About the Series

When the Studies in Imperialism series was founded by Professor John M. MacKenzie more than thirty years ago, emphasis was laid upon the conviction that ‘imperialism as a cultural phenomenon had as significant an effect on the dominant as on the subordinate societies’. With well over a hundred titles now published, this remains the prime concern of the series. Cross-disciplinary work has indeed appeared covering the full spectrum of cultural phenomena, as well as examining aspects of gender and sex, frontiers and law, science and the environment, language and literature, migration and patriotic societies, and much else. Moreover, the series has always wished to present comparative work on European and American imperialism, and particularly welcomes the submission of books in these areas. The fascination with imperialism, in all its aspects, shows no sign of abating, and this series will continue to lead the way in encouraging the widest possible range of studies in the field. Studies in Imperialism is fully organic in its development, always seeking to be at the cutting edge, responding to the latest interests of scholars and the needs of this ever-expanding area of scholarship.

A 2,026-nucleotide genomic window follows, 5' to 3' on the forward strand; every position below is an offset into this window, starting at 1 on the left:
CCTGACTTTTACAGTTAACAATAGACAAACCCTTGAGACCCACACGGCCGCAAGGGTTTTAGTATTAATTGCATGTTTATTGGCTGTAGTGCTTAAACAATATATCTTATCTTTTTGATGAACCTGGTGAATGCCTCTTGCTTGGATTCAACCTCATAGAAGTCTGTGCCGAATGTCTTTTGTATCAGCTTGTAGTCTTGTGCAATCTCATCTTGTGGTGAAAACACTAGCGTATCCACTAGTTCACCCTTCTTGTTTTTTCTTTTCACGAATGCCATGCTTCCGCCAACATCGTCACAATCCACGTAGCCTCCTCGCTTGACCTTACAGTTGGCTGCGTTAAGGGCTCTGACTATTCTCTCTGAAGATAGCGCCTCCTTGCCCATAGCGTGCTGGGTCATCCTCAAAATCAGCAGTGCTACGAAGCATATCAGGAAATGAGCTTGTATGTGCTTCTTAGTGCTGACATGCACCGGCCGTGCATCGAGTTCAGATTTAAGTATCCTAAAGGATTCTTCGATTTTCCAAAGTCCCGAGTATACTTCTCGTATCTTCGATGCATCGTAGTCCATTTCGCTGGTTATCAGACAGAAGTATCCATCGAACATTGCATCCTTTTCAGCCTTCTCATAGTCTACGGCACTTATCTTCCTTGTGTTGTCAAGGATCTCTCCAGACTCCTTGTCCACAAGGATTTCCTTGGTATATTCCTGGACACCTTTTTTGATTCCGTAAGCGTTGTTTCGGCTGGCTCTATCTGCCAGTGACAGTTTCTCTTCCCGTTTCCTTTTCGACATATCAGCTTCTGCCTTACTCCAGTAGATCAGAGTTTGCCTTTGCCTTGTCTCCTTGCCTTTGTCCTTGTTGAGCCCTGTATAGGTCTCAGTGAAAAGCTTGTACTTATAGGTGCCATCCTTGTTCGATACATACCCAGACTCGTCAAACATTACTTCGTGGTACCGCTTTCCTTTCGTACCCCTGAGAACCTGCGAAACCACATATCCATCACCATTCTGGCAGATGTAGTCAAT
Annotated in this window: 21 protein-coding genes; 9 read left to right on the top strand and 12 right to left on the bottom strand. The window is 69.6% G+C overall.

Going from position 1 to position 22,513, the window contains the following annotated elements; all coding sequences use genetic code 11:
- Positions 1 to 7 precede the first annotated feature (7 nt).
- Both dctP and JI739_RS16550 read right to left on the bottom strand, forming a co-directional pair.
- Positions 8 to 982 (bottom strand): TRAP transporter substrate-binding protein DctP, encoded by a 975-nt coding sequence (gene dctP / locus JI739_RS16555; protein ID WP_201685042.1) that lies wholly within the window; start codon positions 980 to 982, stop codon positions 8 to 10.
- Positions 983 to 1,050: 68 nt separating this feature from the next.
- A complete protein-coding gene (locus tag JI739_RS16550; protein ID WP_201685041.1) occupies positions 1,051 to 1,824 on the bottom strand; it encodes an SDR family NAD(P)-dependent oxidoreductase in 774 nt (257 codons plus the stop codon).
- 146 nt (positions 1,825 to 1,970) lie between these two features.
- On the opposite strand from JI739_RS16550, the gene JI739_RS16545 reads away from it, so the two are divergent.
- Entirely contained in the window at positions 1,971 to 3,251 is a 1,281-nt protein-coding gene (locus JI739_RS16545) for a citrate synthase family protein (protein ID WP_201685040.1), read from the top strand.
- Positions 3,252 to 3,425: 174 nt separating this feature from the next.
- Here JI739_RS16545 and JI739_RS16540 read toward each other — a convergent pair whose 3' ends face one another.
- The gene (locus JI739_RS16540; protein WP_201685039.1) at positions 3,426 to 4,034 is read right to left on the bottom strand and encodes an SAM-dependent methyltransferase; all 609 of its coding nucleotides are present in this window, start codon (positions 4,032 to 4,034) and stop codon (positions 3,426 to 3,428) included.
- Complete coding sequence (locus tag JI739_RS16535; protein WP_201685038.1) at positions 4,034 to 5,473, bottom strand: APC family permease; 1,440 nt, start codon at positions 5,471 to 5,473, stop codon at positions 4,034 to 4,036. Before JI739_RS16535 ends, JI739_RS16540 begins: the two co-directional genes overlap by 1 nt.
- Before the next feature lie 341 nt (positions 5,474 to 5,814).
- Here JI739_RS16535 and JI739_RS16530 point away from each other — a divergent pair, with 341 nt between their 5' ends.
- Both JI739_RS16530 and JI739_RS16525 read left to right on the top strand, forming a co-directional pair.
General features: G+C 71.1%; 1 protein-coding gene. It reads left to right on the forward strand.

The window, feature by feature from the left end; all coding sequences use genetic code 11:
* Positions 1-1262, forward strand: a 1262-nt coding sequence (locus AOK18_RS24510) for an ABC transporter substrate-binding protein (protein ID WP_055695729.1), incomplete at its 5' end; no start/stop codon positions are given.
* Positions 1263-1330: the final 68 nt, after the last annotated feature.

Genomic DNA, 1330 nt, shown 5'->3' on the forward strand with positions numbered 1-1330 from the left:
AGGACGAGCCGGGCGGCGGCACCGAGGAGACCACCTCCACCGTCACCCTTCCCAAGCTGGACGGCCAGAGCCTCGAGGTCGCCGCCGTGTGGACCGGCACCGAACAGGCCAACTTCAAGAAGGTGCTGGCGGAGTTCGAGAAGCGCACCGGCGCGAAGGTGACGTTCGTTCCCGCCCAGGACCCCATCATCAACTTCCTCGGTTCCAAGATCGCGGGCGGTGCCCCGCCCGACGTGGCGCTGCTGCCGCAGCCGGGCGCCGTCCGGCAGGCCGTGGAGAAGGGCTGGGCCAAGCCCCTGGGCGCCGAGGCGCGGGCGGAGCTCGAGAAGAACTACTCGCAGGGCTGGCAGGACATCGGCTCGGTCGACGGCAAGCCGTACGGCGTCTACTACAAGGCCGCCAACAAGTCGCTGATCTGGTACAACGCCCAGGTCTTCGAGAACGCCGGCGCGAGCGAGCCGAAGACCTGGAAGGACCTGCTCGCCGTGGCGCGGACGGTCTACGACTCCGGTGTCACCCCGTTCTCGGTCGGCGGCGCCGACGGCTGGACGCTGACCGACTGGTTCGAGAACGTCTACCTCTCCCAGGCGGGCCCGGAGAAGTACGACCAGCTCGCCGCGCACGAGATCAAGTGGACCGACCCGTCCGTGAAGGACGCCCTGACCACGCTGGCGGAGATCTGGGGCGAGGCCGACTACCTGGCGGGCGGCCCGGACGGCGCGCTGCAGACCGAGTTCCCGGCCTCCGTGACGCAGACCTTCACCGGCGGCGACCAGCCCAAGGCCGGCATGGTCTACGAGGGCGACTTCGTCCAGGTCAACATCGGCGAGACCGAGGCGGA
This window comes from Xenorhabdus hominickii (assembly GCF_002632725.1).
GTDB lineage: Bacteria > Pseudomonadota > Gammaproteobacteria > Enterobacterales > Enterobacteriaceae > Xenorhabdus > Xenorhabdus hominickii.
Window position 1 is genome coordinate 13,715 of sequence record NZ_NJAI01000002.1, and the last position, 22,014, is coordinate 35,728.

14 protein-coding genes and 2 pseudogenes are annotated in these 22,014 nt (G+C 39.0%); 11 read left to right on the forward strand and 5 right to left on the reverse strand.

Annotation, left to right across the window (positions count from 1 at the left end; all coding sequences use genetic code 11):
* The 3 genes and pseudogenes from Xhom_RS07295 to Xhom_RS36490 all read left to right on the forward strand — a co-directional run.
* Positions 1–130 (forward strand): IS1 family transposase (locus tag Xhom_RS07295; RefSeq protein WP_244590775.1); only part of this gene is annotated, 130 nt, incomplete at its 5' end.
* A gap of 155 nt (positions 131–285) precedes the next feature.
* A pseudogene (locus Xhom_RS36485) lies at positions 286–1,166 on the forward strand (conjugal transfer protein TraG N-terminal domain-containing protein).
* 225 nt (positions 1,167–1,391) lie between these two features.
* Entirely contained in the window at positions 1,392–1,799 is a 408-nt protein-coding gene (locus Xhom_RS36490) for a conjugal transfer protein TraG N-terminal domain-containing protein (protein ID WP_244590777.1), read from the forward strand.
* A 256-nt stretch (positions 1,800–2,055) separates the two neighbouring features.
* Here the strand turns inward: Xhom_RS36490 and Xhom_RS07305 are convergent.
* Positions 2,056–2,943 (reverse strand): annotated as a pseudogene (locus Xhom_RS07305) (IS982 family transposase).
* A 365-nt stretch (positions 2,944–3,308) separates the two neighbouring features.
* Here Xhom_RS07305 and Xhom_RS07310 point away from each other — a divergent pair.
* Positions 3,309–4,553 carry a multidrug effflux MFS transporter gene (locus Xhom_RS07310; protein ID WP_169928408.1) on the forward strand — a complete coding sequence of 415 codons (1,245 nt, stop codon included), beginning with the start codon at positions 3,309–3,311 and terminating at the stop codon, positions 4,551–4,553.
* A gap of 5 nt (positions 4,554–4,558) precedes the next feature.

‘Studies in Imperialism has done much to expand our frames of reference, with welcome, far-sighted and sometimes controversial contributions to the new imperial histories of sexuality and gender; exploration, hunting and the environment; colonial armies and policing; and the media and communications’

Andrew S. Thompson